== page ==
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Success with Sleeve Length

Sorting out sleeves

It’s painful to knit a sweater, put it on, and have regrets about the sleeve length.

Sure, if you’re knitting top-down in the round you can try on as you go, but for that strategy to work you need to know for sure that your working gauge (your gauge before blocking) matches your blocked gauge, or you might still be unpleasantly surprised.

If you’re knitting another construction, or if you want to guarantee a nice shaping line, it pays to evaluate sleeve length before casting on.

What determines sleeve length?

For your sweater’s sleeves to be accurate, two measurements need to line up: your sweater’s back neck to cuff, and your body’s back neck to wrist.

An illustration of a woman standing. Red lines mark her shoulder-to-shoulder width, and shoulder to wrist length. Blue lines mark the back neck, shoulder, and sleeve length. A dotted line shows the mid back neck point.
Collect the measurements from your garment and body

Your body measurements

If at all possible, have someone help you with taking your measurements. Relaxed and with your arms down at your side, measure from the very tip of one shoulder to the other, across the back. Then, measure from the same tip down to where you want your cuff to hit your wrist. One-half of your shoulder-to-shoulder width + your arm length is the critical measurement we’re looking for.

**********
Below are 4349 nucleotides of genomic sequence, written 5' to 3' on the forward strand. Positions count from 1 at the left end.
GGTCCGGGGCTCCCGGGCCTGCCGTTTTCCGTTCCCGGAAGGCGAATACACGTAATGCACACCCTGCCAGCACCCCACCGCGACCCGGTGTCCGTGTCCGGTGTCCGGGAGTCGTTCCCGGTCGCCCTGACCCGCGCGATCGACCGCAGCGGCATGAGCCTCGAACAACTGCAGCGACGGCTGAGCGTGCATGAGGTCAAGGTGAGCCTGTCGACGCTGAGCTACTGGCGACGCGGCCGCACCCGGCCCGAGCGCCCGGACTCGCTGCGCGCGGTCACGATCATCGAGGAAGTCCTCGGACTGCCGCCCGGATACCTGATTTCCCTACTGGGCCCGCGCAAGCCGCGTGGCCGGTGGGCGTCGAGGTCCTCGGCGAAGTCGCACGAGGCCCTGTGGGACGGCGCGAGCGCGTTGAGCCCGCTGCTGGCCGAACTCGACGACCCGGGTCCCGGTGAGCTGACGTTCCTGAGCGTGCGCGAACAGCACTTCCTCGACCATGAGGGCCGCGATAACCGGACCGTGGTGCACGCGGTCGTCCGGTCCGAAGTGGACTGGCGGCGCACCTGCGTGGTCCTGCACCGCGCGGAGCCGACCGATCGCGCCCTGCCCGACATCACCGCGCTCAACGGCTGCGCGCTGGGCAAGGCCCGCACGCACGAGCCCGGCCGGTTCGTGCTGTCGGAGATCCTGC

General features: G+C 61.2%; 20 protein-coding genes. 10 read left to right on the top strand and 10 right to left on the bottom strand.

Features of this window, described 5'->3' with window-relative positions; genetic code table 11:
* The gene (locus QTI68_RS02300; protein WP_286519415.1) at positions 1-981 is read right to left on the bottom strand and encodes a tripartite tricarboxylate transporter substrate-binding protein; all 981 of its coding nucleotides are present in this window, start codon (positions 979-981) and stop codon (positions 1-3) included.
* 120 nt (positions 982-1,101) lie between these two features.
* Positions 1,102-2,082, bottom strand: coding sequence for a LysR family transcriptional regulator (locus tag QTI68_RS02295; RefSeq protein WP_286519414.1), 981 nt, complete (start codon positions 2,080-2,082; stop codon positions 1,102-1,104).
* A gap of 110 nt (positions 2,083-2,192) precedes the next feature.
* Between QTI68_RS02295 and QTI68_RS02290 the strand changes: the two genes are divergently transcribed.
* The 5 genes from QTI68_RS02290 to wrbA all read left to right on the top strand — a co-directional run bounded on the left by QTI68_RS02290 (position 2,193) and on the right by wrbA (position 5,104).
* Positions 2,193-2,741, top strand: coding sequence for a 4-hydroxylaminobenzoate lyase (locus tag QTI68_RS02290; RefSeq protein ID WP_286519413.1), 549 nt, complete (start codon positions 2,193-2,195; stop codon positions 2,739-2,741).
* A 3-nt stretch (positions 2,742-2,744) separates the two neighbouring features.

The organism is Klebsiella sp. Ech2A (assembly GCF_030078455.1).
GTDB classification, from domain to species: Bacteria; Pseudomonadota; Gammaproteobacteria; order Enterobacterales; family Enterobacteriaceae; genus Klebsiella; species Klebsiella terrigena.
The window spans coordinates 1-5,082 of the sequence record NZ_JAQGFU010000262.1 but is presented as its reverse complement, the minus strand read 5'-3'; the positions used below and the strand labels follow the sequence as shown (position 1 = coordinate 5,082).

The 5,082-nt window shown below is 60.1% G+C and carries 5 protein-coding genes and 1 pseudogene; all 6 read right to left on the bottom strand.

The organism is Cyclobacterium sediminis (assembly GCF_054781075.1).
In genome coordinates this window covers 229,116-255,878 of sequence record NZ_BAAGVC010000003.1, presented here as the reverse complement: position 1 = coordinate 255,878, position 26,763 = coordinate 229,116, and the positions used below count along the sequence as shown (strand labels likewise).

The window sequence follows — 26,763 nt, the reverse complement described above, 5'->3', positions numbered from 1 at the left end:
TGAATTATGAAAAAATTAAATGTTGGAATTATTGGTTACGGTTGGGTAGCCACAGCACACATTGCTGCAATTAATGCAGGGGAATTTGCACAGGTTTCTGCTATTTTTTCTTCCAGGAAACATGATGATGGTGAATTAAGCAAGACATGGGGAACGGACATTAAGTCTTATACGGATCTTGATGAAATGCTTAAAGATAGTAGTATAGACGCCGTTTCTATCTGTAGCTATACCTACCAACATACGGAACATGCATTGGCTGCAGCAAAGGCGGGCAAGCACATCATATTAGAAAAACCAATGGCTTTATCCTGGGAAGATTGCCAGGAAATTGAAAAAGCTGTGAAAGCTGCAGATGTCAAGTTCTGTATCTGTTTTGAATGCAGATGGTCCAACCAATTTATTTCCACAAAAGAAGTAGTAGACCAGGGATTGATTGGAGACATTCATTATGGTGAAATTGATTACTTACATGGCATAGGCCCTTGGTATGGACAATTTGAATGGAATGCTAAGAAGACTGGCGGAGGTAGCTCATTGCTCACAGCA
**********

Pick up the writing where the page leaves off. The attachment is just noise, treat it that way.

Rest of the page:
Evaluate sweater measurements

Yoke sweaters: ½ back neck plus sleeve length

Raglan: ½ back neck plus raglan depth plus sleeve length. Raglan depth is the number of rows worked from the cast on to the underarm split (a vertical line) and is not the diagonal length of the raglan shaping.

Set in: ½ of the body width (typically front chest width) plus sleeve length.

Dropped shoulder: ½ of the body width, plus sleeve length.

Jen wears a yellow sweater with a dropped shoulder, that lands 1/3 of the way between her shoulder and elbow. On the photo is marked back neck, shoulder, and arm lengths.
Local Meadow has a dropped shoulder with a shallow, set-in sleeve. Because it's seamed, doing a little measuring ahead of time can help you achieve your perfect fit at the cuff.